Abortion continues to be legal in North Dakota for now, as a state court judge blocked a near-total ban while litigation to determine its validity under the state’s constitution moves forward.
Presiding Judge Bruce Romanick of the Burleigh County District Court granted Red River Women’s Clinic’s motion to block the state’s trigger ban. The law was designed to take effect 30 days after the state’s attorney general certified to lawmakers that the US Supreme Court had issued a judgment restoring North Dakota’s ability to prohibit abortion.
Attorney General Drew Wrigley (R) made the required certification in July, after Romanick held premature a certification made just days after the nation’s top court’s June 24 decision in Dobbs v. Jackson Women’s Health Organization overruling Roe v. Wade.
The new certification set an Aug. 26 effective date for the law. But Romanick again stopped it from taking effect, narrowly finding that the harm it would cause to people seeking abortions outweighed any harm to the state.
The purpose of a preliminary injunction is to maintain things the way they are, and abortion has been legal in the state for 50 years, the judge said.
Moreover, it’s difficult to see how delaying the effective date would hurt the state when the law—which was adopted in 2007—has been dormant for the past 15 years, he said.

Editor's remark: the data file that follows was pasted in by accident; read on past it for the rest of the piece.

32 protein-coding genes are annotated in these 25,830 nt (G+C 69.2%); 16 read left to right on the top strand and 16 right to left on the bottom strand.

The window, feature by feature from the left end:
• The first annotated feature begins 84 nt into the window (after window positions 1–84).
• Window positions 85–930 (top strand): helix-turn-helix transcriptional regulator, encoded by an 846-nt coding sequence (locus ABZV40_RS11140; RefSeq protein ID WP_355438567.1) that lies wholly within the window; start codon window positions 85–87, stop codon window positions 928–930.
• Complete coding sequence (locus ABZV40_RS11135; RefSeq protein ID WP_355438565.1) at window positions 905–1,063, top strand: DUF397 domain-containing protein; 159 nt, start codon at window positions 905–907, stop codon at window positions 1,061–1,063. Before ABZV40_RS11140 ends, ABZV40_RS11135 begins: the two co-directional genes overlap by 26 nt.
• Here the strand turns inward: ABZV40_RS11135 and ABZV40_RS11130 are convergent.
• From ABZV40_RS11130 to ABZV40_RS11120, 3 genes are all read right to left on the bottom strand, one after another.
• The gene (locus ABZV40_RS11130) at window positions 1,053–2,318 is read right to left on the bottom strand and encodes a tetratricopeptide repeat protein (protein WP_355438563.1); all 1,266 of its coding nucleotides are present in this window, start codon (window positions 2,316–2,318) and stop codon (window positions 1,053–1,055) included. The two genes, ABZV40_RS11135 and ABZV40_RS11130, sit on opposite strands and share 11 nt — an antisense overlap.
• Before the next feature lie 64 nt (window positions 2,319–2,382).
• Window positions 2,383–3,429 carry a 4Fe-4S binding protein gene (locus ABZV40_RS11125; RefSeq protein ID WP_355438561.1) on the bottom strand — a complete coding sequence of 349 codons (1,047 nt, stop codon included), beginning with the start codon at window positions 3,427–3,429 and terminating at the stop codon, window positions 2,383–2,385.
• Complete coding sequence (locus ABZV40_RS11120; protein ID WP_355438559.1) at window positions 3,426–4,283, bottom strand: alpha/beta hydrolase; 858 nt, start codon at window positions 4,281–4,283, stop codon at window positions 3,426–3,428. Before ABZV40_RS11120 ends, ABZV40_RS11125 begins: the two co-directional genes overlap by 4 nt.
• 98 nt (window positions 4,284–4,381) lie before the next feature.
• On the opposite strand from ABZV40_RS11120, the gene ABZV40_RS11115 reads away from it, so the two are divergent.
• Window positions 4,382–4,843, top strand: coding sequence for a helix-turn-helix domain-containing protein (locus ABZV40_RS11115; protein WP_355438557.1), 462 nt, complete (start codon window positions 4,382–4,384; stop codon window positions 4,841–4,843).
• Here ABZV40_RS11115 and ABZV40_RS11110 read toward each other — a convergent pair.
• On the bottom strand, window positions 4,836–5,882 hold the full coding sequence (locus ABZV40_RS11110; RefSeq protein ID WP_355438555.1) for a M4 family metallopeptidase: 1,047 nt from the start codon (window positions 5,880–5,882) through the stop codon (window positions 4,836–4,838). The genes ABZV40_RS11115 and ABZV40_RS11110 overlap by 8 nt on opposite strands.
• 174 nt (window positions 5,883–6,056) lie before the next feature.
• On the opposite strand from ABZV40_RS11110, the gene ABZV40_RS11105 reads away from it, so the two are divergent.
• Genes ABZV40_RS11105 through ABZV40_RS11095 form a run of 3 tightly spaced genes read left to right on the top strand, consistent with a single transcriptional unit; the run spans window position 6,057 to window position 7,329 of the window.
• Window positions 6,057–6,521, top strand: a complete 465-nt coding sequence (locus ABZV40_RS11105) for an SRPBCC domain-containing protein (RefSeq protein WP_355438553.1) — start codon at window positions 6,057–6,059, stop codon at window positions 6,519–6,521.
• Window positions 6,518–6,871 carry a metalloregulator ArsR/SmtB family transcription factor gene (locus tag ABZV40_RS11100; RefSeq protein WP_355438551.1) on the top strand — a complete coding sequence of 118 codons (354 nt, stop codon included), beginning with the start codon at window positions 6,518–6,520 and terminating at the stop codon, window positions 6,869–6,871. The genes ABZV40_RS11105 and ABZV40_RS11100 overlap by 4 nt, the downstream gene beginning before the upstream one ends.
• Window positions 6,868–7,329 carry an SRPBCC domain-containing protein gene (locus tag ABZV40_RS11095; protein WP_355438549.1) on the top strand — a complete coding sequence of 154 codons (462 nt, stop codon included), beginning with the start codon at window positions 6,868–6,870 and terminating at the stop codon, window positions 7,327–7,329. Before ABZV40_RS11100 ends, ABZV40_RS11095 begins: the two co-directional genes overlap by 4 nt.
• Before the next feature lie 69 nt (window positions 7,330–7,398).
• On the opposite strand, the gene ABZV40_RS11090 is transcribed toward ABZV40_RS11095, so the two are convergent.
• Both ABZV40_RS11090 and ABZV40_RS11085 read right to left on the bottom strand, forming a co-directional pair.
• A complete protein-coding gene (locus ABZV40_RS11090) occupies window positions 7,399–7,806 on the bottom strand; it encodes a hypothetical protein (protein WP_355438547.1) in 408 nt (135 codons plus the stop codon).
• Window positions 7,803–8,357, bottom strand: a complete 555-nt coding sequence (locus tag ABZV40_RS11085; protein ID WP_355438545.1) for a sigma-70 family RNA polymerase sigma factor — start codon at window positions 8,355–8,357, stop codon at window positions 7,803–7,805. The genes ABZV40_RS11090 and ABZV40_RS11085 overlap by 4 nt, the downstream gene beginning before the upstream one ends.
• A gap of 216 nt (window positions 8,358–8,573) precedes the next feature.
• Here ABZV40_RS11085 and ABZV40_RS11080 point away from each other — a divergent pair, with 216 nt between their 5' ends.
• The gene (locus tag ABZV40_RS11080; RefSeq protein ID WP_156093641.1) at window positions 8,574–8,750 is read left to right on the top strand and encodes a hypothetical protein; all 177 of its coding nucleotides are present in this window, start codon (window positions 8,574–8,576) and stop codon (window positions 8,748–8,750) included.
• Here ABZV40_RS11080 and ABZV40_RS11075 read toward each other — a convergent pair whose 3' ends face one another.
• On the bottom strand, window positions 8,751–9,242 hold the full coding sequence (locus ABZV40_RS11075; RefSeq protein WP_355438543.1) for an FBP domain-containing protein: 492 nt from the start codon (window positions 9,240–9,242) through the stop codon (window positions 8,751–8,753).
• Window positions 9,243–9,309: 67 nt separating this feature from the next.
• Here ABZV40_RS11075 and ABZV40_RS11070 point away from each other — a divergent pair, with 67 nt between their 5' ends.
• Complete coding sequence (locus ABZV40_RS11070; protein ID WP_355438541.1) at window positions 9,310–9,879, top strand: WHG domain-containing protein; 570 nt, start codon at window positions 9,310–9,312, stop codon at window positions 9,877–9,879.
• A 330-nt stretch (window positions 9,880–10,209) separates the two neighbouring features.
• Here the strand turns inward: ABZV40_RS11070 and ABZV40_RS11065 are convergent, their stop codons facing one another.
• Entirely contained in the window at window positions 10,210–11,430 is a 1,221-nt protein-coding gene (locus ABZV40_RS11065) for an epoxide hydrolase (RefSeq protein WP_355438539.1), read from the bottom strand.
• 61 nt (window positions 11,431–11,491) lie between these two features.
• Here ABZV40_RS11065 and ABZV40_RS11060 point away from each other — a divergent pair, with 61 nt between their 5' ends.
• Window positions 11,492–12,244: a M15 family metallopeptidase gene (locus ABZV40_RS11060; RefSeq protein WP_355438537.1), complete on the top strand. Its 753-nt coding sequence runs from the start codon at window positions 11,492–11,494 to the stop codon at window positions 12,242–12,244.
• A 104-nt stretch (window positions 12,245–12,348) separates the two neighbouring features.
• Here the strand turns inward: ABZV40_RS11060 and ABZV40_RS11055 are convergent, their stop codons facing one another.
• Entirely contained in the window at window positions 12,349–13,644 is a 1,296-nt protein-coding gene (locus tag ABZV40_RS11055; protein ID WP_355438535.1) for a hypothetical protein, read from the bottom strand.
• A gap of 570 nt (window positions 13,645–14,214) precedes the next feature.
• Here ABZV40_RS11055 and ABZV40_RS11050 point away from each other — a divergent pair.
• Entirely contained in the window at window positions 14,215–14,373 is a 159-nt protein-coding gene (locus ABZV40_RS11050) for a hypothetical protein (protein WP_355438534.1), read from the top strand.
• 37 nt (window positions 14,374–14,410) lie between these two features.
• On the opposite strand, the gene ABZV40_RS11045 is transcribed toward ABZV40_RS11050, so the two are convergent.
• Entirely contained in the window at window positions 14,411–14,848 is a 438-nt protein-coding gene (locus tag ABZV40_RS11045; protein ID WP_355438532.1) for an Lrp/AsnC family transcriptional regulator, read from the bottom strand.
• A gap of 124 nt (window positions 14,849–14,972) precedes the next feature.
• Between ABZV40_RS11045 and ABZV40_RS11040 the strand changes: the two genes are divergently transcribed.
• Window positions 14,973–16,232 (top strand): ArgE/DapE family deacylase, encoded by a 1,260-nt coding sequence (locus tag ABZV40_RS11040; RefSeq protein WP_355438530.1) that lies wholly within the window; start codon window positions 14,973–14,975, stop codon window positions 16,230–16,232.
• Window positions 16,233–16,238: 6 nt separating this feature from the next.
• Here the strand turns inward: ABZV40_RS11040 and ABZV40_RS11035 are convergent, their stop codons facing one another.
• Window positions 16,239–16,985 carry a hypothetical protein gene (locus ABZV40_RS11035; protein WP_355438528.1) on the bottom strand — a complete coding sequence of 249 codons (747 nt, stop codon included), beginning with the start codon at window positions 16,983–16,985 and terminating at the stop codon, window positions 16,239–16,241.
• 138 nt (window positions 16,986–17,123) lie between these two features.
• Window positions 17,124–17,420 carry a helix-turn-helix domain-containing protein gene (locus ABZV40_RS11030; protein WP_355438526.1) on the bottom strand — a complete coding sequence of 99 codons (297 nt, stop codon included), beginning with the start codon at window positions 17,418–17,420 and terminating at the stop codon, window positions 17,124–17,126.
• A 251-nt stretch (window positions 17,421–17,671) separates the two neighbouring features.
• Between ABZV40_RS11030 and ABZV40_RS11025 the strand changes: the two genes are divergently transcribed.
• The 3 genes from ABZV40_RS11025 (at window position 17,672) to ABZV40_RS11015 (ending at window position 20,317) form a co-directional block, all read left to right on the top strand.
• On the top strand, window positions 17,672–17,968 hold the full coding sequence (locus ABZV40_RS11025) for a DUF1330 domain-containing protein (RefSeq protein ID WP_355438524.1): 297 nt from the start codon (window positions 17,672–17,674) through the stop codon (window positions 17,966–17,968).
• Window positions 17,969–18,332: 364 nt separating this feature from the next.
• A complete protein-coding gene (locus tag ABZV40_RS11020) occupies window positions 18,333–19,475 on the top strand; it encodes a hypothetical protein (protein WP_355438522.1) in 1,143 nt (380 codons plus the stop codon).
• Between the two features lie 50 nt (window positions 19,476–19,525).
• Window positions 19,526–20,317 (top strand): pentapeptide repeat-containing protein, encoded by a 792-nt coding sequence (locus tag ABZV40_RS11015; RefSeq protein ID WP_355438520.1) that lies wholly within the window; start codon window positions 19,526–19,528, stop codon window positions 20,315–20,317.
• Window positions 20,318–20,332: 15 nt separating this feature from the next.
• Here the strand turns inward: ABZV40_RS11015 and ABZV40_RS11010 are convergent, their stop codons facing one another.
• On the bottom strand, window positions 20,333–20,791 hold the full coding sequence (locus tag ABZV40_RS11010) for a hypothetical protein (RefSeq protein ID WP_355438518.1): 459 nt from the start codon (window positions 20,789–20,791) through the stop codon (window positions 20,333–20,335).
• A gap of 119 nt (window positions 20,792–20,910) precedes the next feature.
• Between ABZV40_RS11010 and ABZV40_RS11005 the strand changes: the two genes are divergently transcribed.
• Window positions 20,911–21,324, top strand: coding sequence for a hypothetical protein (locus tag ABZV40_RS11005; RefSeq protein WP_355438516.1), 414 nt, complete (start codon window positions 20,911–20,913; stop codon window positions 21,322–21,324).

The law’s validity under the North Dakota Constitution is still an open question, the judge said. The state supreme court hasn’t spoken on the issue, he said.
Red River, North Dakota’s only abortion clinic, has moved to Minnesota. But others, including doctors, would be affected by the law even in the clinic’s absence, the judge said. An injunction is still necessary and pertinent, he said.
In its lawsuit, the clinic alleged that the trigger law unconstitutionally deprives patients of their right to life, safety, and happiness—all of which protect a right to abortion—under the North Dakota Constitution.
The action is one in a series of lawsuits using state laws and constitutions to challenge restrictions that would have been unconstitutional under prior law.
Such suits are pending in states, including Idaho, Kentucky, Louisiana, Ohio, Oklahoma, Florida, Utah, and West Virginia. Providers won orders temporarily blocking bans in Utah and South Carolina, but bans in Georgia, Louisiana, and North Carolina have been allowed to take effect.
Center for Reproductive Rights; Weil, Gotshal & Manges LLP; and Dickson Law Office represent Red River. The North Dakota Attorney General’s Office represents the state.
The case is Access Indep. Health Servs., Inc. v. Wrigley, N.D. Dist. Ct., No. 08-2022-CV-1608, 8/26/22.
To contact the reporter on this story:
To contact the editors responsible for this story: